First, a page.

When Frank Sinatra sang ‘Fly me to the moon…’ he probably wasn’t thinking that we humans would actually make living on the moon possible. Although that plan is for a couple of years away, you could always start saving up to make it to the moon. Tax saving investment plans could just be the best way to help you get that moolah. Surprised?
Read on to find the top five tax saving investment plans that could get you to the moon, figuratively and literally.
Home Loan Principle:
You may wonder how a home loan can be an investment vehicle. A loan is a liability, but a home loan, being a financial assistance for an appreciating asset (like a real estate investment), the principal portion of a home loan repayment works as an investment.
The principal amount paid on any home loan can be used for availing tax benefits with a maximum deduction of Rs 1, 50,000 under Section 80C of the Income Tax Act. But before you get all set to avail the deduction, it is essential to know that this deduction is not available for any principal amount paid for a property under construction. The deduction is also available only for residential properties and not for commercial properties. The total deduction here is inclusive of all other financial instruments offering tax deductions under Section 80C.
Tax Saving Mutual Funds or ELSS: ELSS or Equity Linked Saving Scheme is one of the most popular tax saving instruments that offers handsome returns. ELSS is a diversified equity mutual fund that has a three year lock in period, which is the shortest amid all tax saving instruments. You can save up to Rs.1 lakh on tax under the ELSS scheme.
ELSS funds give returns ranging from 13% to 22% per annum, depending on the type of fund. The average returns of ELSS funds have been around 17.5%. You can join an ELSS fund with a minimum investment of Rs.500 a month as SIP. Any returns received from equity funds after one year are also tax free.
Tax Saving Fixed Deposits: Tax Saving Fixed Deposits allow you to save tax up to Rs.1 lakh under Section 80C of the Income Tax Act. However, the interest earned from these fixed deposits is taxable as per your income tax slab. Tax Saving Fixed Deposits come with a 5 year lock in period with an average return ranging from 8% to 9% per annum.
Banks do not offer any overdraft facility on these fixed deposit investments, unlike normal FDs. The interest for tax saving fixed deposits is generally compounded quarterly and gets reinvested into the fixed deposit along with the principal amount.
National Savings Certificates (NSC): National Savings Certificates are also tax free deposits allowing you to save up to Rs.1.5 lakhs under Section 80C of the Income Tax Act. Any deposits made under NSC, however, are not tax free as understood wrongly by many investors. But the interest earned can be re-invested to save tax under the same section.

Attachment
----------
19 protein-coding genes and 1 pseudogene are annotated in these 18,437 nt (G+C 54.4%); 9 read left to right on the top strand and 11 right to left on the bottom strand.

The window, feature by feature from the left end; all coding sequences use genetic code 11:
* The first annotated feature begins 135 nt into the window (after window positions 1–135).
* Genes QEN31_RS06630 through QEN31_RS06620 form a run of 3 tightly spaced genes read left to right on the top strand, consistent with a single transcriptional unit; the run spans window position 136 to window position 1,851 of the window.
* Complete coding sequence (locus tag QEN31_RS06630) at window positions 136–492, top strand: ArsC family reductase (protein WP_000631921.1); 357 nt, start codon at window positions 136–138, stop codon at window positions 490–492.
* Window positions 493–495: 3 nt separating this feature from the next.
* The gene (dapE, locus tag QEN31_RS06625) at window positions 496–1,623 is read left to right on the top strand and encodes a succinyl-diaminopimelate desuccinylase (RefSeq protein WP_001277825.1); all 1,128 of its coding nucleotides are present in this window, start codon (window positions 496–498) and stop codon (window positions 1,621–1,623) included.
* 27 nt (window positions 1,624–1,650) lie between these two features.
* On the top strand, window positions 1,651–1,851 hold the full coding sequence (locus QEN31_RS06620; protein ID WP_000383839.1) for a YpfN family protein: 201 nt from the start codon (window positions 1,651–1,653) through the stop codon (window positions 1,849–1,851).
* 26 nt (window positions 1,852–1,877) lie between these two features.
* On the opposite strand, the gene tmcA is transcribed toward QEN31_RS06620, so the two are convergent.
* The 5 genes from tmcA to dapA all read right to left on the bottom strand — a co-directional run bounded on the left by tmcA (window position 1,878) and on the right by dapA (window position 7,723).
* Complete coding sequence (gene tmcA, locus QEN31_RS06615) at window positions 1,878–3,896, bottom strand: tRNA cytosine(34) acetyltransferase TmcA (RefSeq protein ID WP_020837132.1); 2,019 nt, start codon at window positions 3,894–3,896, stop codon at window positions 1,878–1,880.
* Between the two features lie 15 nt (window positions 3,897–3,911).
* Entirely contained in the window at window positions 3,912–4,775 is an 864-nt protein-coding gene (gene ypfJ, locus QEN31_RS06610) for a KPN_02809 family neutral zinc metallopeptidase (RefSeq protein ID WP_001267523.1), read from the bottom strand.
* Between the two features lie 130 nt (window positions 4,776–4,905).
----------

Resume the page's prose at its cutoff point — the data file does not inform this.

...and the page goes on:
NSC investments can be made at your nearest post office. NSC investments come with options of a lock-in period for 5 years and 10 years. The rate of interest for investments made under NSC is fixed at 8.50% for five years and 8.8% for ten years. The minimum investment here can be as low as Rs.100.
Rajiv Gandhi Equity Saving Scheme (RGESS): Rajiv Gandhi Equity Saving Scheme (RGESS) offers tax savings up to 50% of the invested amount for the first year for a first time investor. So if you are a first time investor, you can claim a deduction of 50 percent of the invested amount subject to a maximum deduction of Rs. 50,000. However, the deduction can be claimed by only those who have an annual income below 10 lakhs.
The attraction of RGESS is that the deduction offered under it is applicable for money over and above the Rs. 1.5 Lakhs limit available under Section 80C. This scheme has reported returns of about 9.6% during the last financial year.
Let us take the case of Amit Dwivedi. His taxable income is Rs.4 lakhs and he is paying Rs.1 lakh as the principal for home loan, for which he will get complete tax deduction. Ram is planning on other investments to save tax as below:
As the maximum limit for Section 80C is 2 lakhs, he needs to invest only Rs.25,000 in FD, instead of Rs.50,000. He will then avail maximum deductions under Section 80C.
He gets an additional deduction of Rs.25,000 under RGESS ( 50% of the invested amount, above Section 80C). Now he saved a total of Rs.2,25,000 on tax.
If the interest part of his home loan is Rs.1,75,000, he can now claim tax deduction for it under Section 24. If his home loan interest is not around Rs.1,75,000, he will have to find some other options, like health insurance, to get complete tax deduction for Rs.4 lakhs.
So, get ready to save tax for the current financial year with a promise of good returns on your investments on maturity.
Who knows, maybe Frank Sinatra was serious after all when he sang, ‘Let me see what spring is like on Jupiter and Mars’. Surely a couple of decades down the line, this could be possible too and your investment might just take you there.
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